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Automated essay scoring (AES) is the use of specialized computer programs to assign grades to essays written in an educational setting.It is a method of educational assessment and an application of natural language processing.In contrast to the other models mentioned above, this model is closer in duplicating human insight while grading essays.
Before computers entered the picture, high-stakes essays were typically given scores by two trained human raters.
If the scores differed by more than one point, a third, more experienced rater would settle the disagreement.
The use of AES for high-stakes testing in education has generated significant backlash, with opponents pointing to research that computers cannot yet grade writing accurately and arguing that their use for such purposes promotes teaching writing in reductive ways (i.e. As early as 1982, a UNIX program called Writer's Workbench was able to offer punctuation, spelling, and grammar advice. Online Writing Evaluation Service uses the e-rater engine to provide both scores and targeted feedback.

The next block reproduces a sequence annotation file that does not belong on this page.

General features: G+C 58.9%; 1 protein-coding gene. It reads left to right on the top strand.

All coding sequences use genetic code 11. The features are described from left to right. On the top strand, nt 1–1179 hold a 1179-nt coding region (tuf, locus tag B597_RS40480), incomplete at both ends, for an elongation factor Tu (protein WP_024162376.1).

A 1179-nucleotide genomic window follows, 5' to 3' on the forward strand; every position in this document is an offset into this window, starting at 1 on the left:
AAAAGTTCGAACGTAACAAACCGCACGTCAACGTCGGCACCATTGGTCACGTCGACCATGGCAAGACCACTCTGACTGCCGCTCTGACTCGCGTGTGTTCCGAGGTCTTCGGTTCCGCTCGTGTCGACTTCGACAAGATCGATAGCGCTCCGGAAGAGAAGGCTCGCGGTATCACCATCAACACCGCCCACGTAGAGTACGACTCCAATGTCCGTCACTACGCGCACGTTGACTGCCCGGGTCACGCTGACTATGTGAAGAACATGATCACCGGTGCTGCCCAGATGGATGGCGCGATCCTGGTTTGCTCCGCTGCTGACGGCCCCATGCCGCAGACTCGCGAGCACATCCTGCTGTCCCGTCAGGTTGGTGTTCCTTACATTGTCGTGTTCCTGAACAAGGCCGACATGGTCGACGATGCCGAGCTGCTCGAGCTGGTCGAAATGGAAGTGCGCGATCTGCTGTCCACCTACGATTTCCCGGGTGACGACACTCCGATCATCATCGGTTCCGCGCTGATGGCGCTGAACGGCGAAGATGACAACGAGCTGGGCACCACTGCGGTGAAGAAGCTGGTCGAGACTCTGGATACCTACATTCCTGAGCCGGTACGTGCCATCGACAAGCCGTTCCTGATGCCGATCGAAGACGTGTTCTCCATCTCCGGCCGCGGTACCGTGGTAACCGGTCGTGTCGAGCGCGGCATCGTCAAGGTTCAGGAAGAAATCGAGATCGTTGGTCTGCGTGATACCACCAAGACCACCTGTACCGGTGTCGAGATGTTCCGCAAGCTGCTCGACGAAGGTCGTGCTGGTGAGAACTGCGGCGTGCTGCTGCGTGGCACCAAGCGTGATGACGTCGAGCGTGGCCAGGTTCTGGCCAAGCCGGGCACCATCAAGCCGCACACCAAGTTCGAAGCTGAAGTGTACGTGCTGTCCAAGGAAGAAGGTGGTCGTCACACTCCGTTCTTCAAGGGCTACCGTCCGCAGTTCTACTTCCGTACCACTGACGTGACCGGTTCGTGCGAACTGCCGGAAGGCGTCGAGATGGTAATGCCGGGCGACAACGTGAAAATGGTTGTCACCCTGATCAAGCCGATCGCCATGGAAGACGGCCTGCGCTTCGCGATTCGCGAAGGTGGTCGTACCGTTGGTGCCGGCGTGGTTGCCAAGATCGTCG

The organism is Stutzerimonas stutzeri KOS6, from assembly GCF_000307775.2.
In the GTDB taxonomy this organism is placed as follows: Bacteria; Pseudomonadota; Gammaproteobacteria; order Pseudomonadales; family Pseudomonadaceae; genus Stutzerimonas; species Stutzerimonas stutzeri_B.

It is now a product from Pearson Educational Technologies and used for scoring within a number of commercial products and state and national exams. Lawrence Rudner has done some work with Bayesian scoring, and developed a system called BETSY (Bayesian Essay Test Scoring s Ystem).
Some of his results have been published in print or online, but no commercial system incorporates BETSY as yet.
Under the leadership of Howard Mitzel and Sue Lottridge, Pacific Metrics developed a constructed response automated scoring engine, CRASE®.
Among them are percent agreement, Scott's π, Cohen's κ, Krippendorf's α, Pearson's correlation coefficient r, Spearman's rank correlation coefficient ρ, and Lin's concordance correlation coefficient.
Percent agreement is a simple statistic applicable to grading scales with scores from 1 to n, where usually 4 ≤ n ≤ 6.
The program evaluates surface features of the text of each essay, such as the total number of words, the number of subordinate clauses, or the ratio of uppercase to lowercase letters—quantities that can be measured without any human insight.
It then constructs a mathematical model that relates these quantities to the scores that the essays received.